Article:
Tears line their cheeks, anger molds their faces and conviction holds them together. Since Nov. 9, hordes of New Yorkers have wielded signs and blocked the streets of Manhattan, yelling chants such as “not my president!” and “hands too small, can’t build wall!” in response to Donald Trump becoming the president-elect.
Photographer Cindy Trinh shoots these protests and rallies for her documentary photo series, Activists of New York, and she said the city has not seen such vigorous activism since Occupy Wall Street.
“I think the energy from what I’ve seen in the streets has been very strong and positive and just fresh for a long fight,” said Trinh, whose photo project documents activism and social protest in the city. “I know people that have been activists for a long time and have been involved in this for a long time, and I can see in their eyes that they feel it is an exhausting fight. But they’re ready.”
She said people held a lot of resentment, frustration and shock. But she’s also discerned a huge outpouring of support, especially from people of color and from those who could most be affected by Trump’s conservatism.
New York University junior Hannah Fullerton has been involved with political activism since her freshman year, and led a schoolwide walk out Nov. 16 in support of undocumented immigrants. She said that none of her other rallies or protests garnered so much participation and that people outside the traditional activist and advocacy communities are getting involved.
Fullerton thinks this reinvigorated anger and passion stems from people who identify with the left who are barely able to consider the possibility of a Trump administration.
“We had this sort of Obama-privilege that we didn’t necessarily need to organize against the foundations of our government and that we could focus on protesting certain institutions or certain policies — this is definitely a very different ballgame,” Fullerton said. “I don’t think there was as much urgency, and I don’t think we knew what we would have to be preparing for.”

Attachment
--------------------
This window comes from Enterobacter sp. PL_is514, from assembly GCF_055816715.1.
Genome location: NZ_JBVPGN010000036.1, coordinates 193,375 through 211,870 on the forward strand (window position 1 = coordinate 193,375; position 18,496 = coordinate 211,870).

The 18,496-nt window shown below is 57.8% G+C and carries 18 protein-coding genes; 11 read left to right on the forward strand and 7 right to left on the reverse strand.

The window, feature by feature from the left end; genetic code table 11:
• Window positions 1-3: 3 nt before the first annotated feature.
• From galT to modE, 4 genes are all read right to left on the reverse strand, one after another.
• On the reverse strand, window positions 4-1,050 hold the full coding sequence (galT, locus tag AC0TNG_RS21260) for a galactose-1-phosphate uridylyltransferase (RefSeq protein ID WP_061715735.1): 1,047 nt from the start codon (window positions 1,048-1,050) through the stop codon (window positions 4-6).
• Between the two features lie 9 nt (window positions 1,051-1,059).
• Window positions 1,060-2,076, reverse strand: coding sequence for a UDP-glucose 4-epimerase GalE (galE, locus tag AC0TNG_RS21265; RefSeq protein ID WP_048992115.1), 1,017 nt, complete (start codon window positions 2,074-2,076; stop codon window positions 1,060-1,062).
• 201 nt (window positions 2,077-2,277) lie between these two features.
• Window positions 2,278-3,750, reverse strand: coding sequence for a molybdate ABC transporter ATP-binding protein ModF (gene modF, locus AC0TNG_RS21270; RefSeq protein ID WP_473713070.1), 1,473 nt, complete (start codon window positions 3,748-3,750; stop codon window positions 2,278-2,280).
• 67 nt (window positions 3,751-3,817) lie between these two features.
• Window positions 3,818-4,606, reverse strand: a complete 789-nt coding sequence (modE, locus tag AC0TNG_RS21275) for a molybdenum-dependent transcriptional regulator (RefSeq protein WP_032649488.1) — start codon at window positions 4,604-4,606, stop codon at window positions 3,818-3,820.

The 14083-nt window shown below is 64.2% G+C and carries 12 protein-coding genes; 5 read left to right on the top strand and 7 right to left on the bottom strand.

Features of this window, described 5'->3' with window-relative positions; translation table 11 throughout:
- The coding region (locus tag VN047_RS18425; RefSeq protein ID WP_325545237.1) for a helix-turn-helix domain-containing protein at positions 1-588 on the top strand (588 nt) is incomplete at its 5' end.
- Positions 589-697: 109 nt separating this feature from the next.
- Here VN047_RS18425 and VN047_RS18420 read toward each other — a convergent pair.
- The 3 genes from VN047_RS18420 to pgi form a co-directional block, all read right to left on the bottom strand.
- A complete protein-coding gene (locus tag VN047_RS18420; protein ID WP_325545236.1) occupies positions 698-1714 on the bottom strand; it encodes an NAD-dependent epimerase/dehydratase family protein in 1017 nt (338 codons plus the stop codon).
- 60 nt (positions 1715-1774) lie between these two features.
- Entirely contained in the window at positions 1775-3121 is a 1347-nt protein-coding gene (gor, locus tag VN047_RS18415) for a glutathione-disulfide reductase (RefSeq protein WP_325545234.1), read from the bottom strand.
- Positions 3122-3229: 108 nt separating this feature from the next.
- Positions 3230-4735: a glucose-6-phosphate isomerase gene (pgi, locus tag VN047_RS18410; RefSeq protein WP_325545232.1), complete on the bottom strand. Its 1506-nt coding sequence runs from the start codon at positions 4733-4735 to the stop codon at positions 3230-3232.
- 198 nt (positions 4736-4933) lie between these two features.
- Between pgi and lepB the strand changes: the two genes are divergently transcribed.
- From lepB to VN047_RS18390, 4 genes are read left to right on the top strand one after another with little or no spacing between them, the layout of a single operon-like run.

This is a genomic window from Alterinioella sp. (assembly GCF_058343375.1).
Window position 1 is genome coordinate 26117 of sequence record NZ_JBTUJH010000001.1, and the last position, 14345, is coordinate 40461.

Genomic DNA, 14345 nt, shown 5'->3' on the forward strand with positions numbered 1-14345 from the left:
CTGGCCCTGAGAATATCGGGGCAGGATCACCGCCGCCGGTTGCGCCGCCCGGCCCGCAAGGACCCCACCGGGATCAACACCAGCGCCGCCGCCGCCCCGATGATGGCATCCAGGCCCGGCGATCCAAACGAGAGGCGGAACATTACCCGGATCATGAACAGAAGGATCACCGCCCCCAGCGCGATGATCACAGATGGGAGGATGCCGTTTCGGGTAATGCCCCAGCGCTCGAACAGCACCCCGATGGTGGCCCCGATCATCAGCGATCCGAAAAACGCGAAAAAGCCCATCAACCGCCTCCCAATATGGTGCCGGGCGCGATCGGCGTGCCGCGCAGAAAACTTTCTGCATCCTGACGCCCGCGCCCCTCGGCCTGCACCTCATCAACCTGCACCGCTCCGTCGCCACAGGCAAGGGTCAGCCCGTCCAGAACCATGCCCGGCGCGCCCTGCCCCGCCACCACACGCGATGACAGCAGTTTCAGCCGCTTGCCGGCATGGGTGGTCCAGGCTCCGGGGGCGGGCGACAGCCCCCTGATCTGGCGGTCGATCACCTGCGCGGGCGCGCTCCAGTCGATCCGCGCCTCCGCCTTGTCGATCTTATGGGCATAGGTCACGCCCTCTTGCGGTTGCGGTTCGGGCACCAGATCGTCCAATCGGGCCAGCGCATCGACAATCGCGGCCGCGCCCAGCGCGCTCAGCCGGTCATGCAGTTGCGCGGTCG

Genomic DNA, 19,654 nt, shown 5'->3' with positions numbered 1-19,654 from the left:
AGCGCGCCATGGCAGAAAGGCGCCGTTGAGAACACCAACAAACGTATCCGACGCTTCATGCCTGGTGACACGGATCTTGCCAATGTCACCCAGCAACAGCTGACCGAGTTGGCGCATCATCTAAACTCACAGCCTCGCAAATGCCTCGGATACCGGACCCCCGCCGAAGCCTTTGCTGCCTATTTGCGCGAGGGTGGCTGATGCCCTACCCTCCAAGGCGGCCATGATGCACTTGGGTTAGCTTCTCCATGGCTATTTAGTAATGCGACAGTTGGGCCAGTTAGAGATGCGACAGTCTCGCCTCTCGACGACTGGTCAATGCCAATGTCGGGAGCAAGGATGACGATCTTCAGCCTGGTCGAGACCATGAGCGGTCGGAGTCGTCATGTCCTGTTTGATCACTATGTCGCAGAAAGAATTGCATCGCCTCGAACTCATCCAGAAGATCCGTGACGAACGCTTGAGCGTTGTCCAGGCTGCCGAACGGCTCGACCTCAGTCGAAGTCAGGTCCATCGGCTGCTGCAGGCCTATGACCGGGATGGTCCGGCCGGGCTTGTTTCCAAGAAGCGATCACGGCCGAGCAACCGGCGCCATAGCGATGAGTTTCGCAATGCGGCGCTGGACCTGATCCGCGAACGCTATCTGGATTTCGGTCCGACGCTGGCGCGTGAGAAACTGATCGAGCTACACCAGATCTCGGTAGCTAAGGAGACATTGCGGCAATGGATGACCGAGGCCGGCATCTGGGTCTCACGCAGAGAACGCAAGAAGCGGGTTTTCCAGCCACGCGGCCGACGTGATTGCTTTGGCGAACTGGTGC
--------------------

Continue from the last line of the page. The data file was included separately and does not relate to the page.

After Trump’s win, she said, organizers did not even know how to proceed, since few were prepared for that outcome. But after the initial surprise, Fullerton said a sense of urgency arose among the coalesced Trump opponents.
Stanley Fritz, of Citizen Action of New York, said that in the weeks leading up to the election, conversations within activist groups focused on what to address under a Clinton administration and how Hillary Clinton’s presidency would affect their causes.
“There are now literally protests planned until all the way until next year, and it’s happening every single day,” Fritz said. “Whenever a tragedy happens, you always get an influx of people who want to get involved.”
However, he said that even though many people are still contacting him to see how to get involved, activism could ebb over time. Fritz said it is up to organizers like himself to ensure people stay engaged.
“If Trump decides to get rid of Obamacare, 10 million people are going to lose their health insurance, and you’re going to see a lot of spite and people are going to want to get engaged,” Fritz said. “What needs to be there is we have to be ready, and the only way we can be ready is if we stay ready, so that needs to be available for people to plug in and stay active.”
He said it was critical to keep people engaged with real work, such as by making phone calls and otherwise communicating with people. But with the holiday season and corresponding family obligations approaching could translate into less availability for both veteran and new activists.
But Trinh said that this cannot be the case. While photographing the recent activism upsurge, she also saw many Trump supporters at these rallies and said that they tend to fall into two categories: aggressive Trump backers and quieter supporters. But unlike the usual ebb and flow of activism from people on the left, she thinks marginalizing rhetoric from the conservative right will continue.
“How we need to respond to that is to come out just as aggressively but with record numbers — that we just completely overtake them,” Trinh said. “Our movement needs to be stronger than theirs, and they’re going to be very strong, so we’re up against a big beast.”